204 ruger or 22-250

Discussion in 'Varmint Hunting' started by Sharpshooter243, Dec 1, 2010.

  1. Sharpshooter243

    Sharpshooter243 Well-Known Member

    Feb 22, 2010
    I'm thinking about either building an AR in 204 ruger or getting a rifle in 22-250. I'm not real familiar with these small calibers and was wondering which one would be best for p-dogin'
  2. SBruce

    SBruce Well-Known Member

    Oct 31, 2009
    Depends on how far you plan on shooting..

    Close (out to 300 yds maybe give or take) the 204 would probably be great. Especially if you need to concern yourself w/ richochets. For longer stuff, out to 300 and well beyond; the 22-250 in a bolt action.

    22-250 has longer reach with heavier bullet selection and can still be downloaded with light bullets if you want super speed.......simply more versatile. And, I've never found an AR that will shoot as precisely as a good bolt action, especially with well tuned loads. One benefit of the 204 might be reduced cost of components and ammo though

    Both good, I just prefer the Varminter (22-250).

  3. matt_3479

    matt_3479 Well-Known Member

    Jan 31, 2010
    I like what SBruce said. The 204 Ruger is a sweet little round out to around 350 yards. My neighbors best friend using it in Montana for PD out 350 yards comfortably with the longest being 520 some odd yards. He ended up taking the scope off the 204. and putting a cheaper one to use for 300 yards and closer and went out and bought a single shot cooper 22-250 for 300-600 yards. He was debating between a 243. win and 22-250 but he had a lot of load data worked up from a previous rifle, so went with the 22-250. He said anything past 450-500 yards the 243. would be handy but the 22-250 works. Keep that in mind
  4. Sharpshooter243

    Sharpshooter243 Well-Known Member

    Feb 22, 2010
    I have a SP in .260Rem for the longer stuff. I recently traded for a 22-250 but wasn't sure if I wanted to keep it. I also traded for another AR and thought maybe I could switch the barrel out(204 or 1in 8 twist 223)....man this is a tough hobby to figure stuff out in.
  5. DMCI

    DMCI Well-Known Member

    Oct 28, 2003
    The .204 in my view is an inherently accurate round. I continue to be astonished as to what it will do with some 10X and the 32 grain Hornady red tip. It is lightening fast and hits like a hammer from hell. Currently my favorite light round, next step up from the .17HMR which is also an excellent choice for short range varmints.

    The .22-250 was developed as an answer to the .220 Swifts barrel wear and it it's time was an excellent round.

    Very popular in middle ground squirrel hunting in Oregon.

    Below is classic SAKO model .75 in .204 with various and sundrie accessories. Courtesy Rick in Oregon.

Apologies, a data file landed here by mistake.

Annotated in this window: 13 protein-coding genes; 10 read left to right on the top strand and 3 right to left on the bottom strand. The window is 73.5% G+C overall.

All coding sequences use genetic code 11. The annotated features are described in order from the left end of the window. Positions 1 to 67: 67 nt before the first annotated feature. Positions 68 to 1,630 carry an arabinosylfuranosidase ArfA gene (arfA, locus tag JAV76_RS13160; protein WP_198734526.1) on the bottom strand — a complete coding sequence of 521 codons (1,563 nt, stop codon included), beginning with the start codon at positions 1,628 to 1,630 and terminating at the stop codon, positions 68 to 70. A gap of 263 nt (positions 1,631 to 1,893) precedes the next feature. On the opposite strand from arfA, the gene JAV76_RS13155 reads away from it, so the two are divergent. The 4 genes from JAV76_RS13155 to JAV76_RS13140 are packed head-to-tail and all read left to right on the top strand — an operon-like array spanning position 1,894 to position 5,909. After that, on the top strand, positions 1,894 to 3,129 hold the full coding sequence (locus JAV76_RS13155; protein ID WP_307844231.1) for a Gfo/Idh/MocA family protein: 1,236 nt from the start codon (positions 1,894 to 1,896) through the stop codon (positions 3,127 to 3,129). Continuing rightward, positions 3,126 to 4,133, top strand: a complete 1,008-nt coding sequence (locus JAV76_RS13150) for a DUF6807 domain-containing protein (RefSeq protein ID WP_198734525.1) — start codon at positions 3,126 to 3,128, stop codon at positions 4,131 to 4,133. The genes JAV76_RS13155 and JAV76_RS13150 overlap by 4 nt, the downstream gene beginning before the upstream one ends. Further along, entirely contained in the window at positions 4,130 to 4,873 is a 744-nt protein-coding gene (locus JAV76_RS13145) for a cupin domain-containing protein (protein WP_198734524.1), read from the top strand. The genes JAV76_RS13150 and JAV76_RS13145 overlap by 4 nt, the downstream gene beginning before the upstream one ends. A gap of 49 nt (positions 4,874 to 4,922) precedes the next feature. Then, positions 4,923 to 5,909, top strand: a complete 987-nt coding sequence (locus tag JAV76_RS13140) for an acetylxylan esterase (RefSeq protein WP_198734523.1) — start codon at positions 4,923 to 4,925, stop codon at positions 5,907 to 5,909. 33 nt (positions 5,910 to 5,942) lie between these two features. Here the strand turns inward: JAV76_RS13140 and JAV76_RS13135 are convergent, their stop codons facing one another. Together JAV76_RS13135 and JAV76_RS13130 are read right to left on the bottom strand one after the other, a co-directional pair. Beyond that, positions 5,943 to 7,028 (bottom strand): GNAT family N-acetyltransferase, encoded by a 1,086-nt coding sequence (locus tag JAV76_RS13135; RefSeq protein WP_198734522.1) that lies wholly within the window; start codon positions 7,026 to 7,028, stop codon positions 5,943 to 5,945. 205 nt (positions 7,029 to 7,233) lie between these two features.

6. Seacowboy

    Seacowboy New Member

    Dec 4, 2010
    I have one of each, a DPMS upper in .204 that I have just started to break in. Really liking the Hornady 40 grain V-Max's right now. I have not had time to work up a load for it yet, but have been getting 3/4 moa with the factory ammo. I did pick up both the 32 and 40 grain V-Max bullets to play with once I begin load development at the end of the month. So far I have been very pleased with its performance on a handful of crows and one Gray Fox. If your after the pelt, don't use the V-Max.
    My 250 I like but may have made a bit of an uneducated buy on. It's a Remmie 700 VTR. Bought more on looks and cool factor with the triangluar barrel and muzzle break than anything else. The stock actually really sucks. The twist rate of 1:14 is throwing 55 grain Sierra Blitzkings excellent downrange. But I would like to have the option of using a heavier bullet if the wind kicks up and isn't an option with my barrel. Terminal performance on groundhogs, and foxes have been quite impressive also.
    Guess what I'm getting at in that bit is figure out what size and bullet you want to use or have a range, I am limited to the 50-55 grain range for the 250. I will also need to make some adjustments or buy a new stock for the VTR to avoid its flimsyness and a couple contact points along the barrel. Either round will perform great, just decide on your range and use. Good luck.
  7. tulku

    tulku Well-Known Member

    Dec 9, 2005
    S243 , If you are new to Pdogging and on a tight Budget , I'm saying neither . I would suggest a 223 AR or Bolt ....whatever you feel comfortable with . Much cheaper Brass , way wider selection of Brass and Bullets . If you have deep pockets , I would go with an Accurized 20 Cal AR , and just buy some spare Barrels as I needed them. Most Pdog shooting I've seen is load and shoot as fast as you can , while they are out . A 22-250 will get so hot you will burn your hand on it unless you go to one of the Barrel Cooling Systems , or have multiple Rifles to shoot . I have no experience with rapid fire heating in the 20s .....yet ! 40 Grain Bullets in a 223 are good out to about 450 Yards unless its very windy and then I would want a very heavy Bullet in a Slow Twist ( big Case ) 22 , or 6mm , or 6.5 , and I would take my time shooting . Once you get experience with a 223 , you will see which way you want to go for your next Rifle . Once you Pdog it , there's no going back , you will be hooked !
  8. Nel24

    Nel24 Member

    Nov 18, 2010